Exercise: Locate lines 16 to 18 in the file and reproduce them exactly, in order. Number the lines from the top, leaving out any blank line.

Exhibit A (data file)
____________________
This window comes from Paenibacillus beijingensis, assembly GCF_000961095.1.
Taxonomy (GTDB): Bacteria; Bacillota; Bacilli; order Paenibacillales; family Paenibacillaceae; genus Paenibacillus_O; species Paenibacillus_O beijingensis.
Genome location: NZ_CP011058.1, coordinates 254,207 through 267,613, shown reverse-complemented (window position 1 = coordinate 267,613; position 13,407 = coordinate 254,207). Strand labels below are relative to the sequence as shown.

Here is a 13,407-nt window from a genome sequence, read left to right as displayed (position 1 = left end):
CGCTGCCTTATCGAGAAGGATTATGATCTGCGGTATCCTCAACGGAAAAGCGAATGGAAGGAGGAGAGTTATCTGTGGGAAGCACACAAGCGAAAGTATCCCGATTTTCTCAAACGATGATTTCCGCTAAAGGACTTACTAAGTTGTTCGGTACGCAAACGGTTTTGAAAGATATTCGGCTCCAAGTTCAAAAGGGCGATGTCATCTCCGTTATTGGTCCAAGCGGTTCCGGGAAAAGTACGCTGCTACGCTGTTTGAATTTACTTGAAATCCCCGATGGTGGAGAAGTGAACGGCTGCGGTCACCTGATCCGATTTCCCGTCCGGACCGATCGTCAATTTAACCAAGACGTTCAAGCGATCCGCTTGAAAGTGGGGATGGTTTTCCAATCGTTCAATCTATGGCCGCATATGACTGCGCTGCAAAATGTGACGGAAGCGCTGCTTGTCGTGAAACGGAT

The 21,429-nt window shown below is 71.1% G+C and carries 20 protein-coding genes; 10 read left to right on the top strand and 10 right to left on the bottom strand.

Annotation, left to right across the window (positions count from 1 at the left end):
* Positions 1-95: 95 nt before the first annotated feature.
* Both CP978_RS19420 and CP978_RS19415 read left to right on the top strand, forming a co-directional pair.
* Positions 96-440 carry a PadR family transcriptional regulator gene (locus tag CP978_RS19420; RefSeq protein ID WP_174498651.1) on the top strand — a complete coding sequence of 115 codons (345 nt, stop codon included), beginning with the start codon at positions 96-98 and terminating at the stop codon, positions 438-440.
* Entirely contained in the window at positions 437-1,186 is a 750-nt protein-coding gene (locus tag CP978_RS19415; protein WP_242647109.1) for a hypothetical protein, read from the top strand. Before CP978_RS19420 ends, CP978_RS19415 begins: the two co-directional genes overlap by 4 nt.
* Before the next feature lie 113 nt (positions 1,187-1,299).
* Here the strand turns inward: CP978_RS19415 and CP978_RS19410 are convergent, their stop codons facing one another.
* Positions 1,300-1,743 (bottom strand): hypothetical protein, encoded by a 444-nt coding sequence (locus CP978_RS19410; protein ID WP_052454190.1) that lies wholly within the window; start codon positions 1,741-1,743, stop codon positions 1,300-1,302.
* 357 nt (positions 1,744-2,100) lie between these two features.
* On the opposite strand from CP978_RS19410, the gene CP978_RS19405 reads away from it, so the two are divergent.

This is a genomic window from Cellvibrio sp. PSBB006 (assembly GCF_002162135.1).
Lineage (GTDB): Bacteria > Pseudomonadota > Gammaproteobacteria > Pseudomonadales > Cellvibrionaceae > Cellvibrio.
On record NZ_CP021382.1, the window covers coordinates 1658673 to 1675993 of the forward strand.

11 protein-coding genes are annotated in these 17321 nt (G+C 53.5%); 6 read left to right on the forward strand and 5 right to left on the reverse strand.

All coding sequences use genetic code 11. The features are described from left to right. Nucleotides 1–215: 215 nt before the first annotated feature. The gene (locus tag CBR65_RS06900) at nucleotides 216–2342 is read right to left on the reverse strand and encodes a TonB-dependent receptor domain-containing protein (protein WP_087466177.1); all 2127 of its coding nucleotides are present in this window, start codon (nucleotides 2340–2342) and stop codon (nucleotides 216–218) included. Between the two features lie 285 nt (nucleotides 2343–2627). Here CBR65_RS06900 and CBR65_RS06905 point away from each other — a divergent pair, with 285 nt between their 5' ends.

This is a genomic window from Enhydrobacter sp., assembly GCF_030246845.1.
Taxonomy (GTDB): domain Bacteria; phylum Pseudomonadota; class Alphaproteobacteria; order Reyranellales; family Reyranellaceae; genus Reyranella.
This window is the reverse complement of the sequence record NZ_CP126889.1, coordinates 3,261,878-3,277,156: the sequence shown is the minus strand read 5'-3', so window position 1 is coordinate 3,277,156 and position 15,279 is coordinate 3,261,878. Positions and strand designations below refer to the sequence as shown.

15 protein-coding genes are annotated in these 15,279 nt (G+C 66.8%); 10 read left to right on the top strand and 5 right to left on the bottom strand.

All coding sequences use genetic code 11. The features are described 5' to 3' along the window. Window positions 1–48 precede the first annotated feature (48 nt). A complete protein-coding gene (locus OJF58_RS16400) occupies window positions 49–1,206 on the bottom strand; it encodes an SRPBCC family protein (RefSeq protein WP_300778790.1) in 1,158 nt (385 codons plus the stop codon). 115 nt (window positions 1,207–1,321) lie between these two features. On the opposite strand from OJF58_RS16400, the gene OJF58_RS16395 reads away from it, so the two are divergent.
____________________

* On the opposite strand from CP978_RS19410, the gene CP978_RS19405 reads away from it, so the two are divergent.

This is a genomic window from Cellvibrio sp. PSBB006 (assembly GCF_002162135.1).
Lineage (GTDB): Bacteria > Pseudomonadota > Gammaproteobacteria > Pseudomonadales > Cellvibrionaceae > Cellvibrio.